Off-Off-Broadway Theater Review: JUDGMENT ON A GRAY BEACH, YOUR PROCESS HAS BEGUN (La MaMa & Dramma International Theatre Ensemble)

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by Dmitry Zvonkov on March 13, 2015

in Theater-New York

JUDGMENT ON A GRAY BEACH PROCESS

Elia K. Schneider stages an engaging spectacle with her Judgment on a Gray Beach, Your Process Has Begun, a dialogue-free experimental piece that imagines the “dream that might have preceded Joseph K’s awakening at the beginning of (Franz Kafka’s) The Trial.” The show is difficult to describe: There is a dark, sinister-looking beach under the control of a bureaucratic totalitarian entity whose disembodied robotic male voice pronounces grotesque laws and gives absurd orders as an assortment of characters wander into this nightmarish place at various times.

K (Daniel Damuzi) is sentenced by the Judge (Will Rhodes). Photo by Jonathan Slaff.

There is K (Daniel Damuzi), dressed in a worn overcoat, a crumpled fedora, and carrying a sad leather briefcase; prostitutes in sexy black underwear; a Nazi officer; a man with a resemblance to Hitler; a ballerina; a mother; a maid; a gypsy woman with an accordion; a priest; death. These symbolic archetypes perform gestures—some enigmatic, others straightforward—which, along with the prerecorded music, the occasional singing, as well as all the other theatrical elements, are intended to create a poetic allegory of some of the more unpleasant aspects of society and the human condition.

Daniel Damuzi as K witnesses Prostitute (Maria Bosque) transforming into an animal eating cat food, reminiscent of Kafka's Metamorphosis. Photo by Rosalie Baijer.If I were making a movie and needed a scene showing an experimental theater performance, Judgment would be ideal. The production abounds with the tropes associated with this genre: a) A surreal landscape, which in this case is a near barren stage dusted with sand (set: Joel Daavid); b) Hard lighting and sharp shadows (Joseph Novoa); c) Rear projections (Gabrieal Griego); d) Eclectic music, ranging from American ditties to Bach’s Toccata and Fugue in D Minor (musical director: Daniela Mandoki); e) Performers whose movements and expressions are all highly choreographed and stylized (choreographer: Will Rhodes); f) Costumes meant to suggest a particular time and place—in this case Nazi-occupied Eastern Europe—without being literal about it (Maria Bosque); g) An evocative sound design (Joseph “Sloe” Slawinski); h) Eccentric props—gas masks, plastic babies, plastic limbs, a disturbingly realistic decapitated head of a man, an electric chair that doubles as a throne, oversized inflatable machineguns, and a side of beef (plastic) lowered from the ceiling that looks like it’s out of Bacon’s Figure with Meat (props: Zahyde Pietri).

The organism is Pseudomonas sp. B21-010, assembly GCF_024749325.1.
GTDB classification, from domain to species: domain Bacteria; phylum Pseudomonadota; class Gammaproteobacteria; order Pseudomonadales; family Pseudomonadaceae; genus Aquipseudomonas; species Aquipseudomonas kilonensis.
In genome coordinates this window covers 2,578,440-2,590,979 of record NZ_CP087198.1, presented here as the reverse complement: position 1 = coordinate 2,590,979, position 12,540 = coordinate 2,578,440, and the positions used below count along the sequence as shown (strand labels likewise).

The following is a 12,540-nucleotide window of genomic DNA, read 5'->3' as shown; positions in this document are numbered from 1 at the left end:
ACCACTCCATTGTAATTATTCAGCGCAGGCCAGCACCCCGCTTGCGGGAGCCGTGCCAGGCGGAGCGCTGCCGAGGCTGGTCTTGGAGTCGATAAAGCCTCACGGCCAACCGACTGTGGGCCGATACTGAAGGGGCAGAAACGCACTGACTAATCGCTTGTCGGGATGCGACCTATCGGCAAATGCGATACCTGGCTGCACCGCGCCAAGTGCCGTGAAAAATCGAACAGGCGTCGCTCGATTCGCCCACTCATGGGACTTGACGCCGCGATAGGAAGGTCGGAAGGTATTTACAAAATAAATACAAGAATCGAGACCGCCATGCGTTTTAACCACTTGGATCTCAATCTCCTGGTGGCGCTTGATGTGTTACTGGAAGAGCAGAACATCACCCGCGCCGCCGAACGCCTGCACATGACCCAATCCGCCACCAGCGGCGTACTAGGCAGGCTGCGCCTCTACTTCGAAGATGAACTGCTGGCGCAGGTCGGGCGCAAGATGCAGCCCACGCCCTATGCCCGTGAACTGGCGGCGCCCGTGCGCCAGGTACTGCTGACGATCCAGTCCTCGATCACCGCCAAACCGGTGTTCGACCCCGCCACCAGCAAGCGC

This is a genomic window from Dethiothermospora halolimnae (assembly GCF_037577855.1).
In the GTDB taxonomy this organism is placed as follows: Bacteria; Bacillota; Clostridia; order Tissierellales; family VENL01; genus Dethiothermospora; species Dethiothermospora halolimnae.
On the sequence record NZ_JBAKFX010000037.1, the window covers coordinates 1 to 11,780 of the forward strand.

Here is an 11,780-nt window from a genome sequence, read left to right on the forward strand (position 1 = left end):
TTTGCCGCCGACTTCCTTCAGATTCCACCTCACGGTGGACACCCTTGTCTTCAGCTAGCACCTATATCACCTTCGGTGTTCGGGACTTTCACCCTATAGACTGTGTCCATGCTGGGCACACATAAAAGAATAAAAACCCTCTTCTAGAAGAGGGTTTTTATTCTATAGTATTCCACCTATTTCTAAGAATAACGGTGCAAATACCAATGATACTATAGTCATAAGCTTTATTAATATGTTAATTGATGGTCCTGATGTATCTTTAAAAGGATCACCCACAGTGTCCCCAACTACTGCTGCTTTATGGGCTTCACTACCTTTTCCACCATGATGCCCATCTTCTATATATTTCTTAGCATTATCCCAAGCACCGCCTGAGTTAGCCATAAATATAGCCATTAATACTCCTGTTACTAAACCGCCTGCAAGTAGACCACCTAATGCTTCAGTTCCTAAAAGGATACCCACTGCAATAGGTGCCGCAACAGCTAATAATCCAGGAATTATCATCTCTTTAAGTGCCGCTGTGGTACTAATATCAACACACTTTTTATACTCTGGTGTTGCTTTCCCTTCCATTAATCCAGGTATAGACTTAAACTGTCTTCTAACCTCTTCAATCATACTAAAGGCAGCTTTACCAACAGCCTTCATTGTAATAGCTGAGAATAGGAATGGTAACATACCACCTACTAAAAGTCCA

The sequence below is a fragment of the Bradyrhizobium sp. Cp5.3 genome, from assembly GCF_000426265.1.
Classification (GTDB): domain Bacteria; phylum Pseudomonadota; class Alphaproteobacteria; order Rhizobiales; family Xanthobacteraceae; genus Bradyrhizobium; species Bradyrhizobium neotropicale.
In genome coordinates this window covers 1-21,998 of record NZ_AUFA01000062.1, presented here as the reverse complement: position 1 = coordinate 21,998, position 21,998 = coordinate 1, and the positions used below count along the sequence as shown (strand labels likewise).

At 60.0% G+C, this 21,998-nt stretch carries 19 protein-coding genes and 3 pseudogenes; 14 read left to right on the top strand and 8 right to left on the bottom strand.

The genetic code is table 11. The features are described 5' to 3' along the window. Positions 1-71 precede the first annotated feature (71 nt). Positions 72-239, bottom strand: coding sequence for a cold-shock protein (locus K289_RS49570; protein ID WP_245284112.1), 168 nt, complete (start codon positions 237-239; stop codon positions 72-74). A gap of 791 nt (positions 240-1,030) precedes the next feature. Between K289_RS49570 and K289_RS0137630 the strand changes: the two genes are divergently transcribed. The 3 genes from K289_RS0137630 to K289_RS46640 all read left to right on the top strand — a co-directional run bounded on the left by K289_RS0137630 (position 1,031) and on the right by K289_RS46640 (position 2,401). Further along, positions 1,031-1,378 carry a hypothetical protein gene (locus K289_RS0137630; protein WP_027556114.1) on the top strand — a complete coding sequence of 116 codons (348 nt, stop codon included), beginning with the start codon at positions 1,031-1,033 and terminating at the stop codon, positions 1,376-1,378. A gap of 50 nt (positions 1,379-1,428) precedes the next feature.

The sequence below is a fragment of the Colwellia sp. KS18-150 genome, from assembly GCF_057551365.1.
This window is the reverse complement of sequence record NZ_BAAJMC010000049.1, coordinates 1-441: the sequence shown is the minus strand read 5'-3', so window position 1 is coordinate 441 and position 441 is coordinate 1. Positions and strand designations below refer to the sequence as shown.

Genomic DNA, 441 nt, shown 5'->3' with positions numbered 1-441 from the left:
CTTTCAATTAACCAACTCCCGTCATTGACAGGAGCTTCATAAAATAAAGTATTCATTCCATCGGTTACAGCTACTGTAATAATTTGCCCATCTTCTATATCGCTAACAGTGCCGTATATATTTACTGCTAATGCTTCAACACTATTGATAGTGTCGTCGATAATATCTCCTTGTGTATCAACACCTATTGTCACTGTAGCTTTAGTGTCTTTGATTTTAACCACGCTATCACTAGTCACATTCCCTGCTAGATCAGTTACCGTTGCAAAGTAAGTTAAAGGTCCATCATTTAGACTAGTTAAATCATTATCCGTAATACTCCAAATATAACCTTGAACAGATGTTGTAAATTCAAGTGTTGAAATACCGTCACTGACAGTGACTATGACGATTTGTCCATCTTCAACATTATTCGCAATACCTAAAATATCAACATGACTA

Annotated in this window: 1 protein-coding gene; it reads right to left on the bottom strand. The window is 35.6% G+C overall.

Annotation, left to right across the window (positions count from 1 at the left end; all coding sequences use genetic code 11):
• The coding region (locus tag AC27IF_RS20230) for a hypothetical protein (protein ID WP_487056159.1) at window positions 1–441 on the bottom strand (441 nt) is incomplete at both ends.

Maria Bosque and Daniela Mandoki sing. Photo by Jonathan Slaff.

Ms. Schneider and her performers make fine use of these excellent elements; the production is visually dynamic and its 75 minutes pass quickly. Yet Judgment, with all its attempts at poetry, is too literal, its theatrical statements too shallow and straightforward to accommodate allegory and universality. Perhaps if there were sympathetic characters to give the production emotional weight it would lend substance to the abstractions. But as is, we don’t care about anybody, including K. Judgment attempts to explore totalitarianism in its various manifestations—government over man, man over woman, herd mentality over independent thought, ideology over spirituality—but its approach is banal and hackneyed, and feels as heavy-handed as its unfortunate subtitle.

Marilia Colturato as The Priest, with diismembered children. Photo by Rosalie Baijer.

Additional cast: Daniela Mandoki, Ale Fips, Maria Bosque, Alexis Rivero, Marilia Colturato, Ximena Munoz, Moises Amsel & Vanessa Herrera.

The audience is threatened with guns as sound track plays 'What a Wonderful World'.  Photo by Rosalie Baijer.

Alexis Rivero as Death Angel.  Photo by Jonathan Slaff.photos by Rosalie Baijer and Jonathan Slaff

Judgment on a Gray Beach
Your Process Has Begun

Teatro Dramma
La MaMa, Ellen Stewart Theatre
ends on March 15, 2015
for tickets, call (646) 430-5374
or visit www.lamama.org

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